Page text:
(2) amount of exposure,

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    (3) processing,

    (4) fog.

    In this section we consider the basic contrast characteristics of film, how these

    characteristics are affected by the factors listed above, and how contrast

    characteristics relate to clinical applications.

    CONTRAST TRANSFERCONTENT

    S

    The ability of a film to produce contrast can be determined by observing the

    difference in density between two areas receiving a specified difference in exposure,

    as shown in the figure above. However, since the amount of contrast is affected by the

    level of exposure, a range of exposure values must be delivered to a film to

    demonstrate fully its contrast characteristics.

    One method of doing this is illustrated in the following figure; this type of exposure

    pattern is usually produced by a device known as a sensitometer. In this method, a

    strip of film is divided into a number of individual areas, and each area is exposed to adifferent level of radiation. In this particular illustration, the exposure is changed by a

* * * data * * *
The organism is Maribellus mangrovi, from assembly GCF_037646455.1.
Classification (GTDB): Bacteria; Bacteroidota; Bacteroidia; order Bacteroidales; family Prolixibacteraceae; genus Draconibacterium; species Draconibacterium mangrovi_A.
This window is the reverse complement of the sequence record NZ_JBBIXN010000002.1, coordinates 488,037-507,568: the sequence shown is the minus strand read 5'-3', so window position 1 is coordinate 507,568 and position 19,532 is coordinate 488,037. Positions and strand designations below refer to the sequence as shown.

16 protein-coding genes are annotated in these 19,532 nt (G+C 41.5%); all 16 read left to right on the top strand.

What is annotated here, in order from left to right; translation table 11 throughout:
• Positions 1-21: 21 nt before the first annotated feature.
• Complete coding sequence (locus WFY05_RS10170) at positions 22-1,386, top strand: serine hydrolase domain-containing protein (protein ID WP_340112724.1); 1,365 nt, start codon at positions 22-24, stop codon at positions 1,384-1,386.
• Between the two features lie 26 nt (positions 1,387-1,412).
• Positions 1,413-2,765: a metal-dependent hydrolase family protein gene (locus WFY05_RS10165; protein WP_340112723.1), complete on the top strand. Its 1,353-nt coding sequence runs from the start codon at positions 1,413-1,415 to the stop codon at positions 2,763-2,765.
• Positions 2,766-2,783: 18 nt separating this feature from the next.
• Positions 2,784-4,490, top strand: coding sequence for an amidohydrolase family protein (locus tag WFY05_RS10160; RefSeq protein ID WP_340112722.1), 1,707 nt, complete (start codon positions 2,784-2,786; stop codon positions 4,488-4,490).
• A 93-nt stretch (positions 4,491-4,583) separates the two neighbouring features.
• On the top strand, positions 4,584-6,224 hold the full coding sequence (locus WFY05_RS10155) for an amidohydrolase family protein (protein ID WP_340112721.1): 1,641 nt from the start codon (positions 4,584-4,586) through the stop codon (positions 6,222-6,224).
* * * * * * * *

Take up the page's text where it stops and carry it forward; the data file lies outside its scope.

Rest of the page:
factor of 2 (50% contrast) between adjacent areas. When considering contrast

    characteristics, we are usually not interested in the actual exposure to a film but ratherthe relative exposure among different areas of film. In the figure below the exposures

    to the different areas are given relative to the center area, which has been assigned a

    relative exposure value of 1. We will use this relative exposure scale throughout our

    discussion of film contrast characteristics. Note that each interval on the scalerepresents a 2:1 ratio. This is a characteristic of a logarithmic scale. When the film is

    processed, each area will have density values, as shown directly below the area. Theamount of contrast between any two adjacent areas is the difference in density, as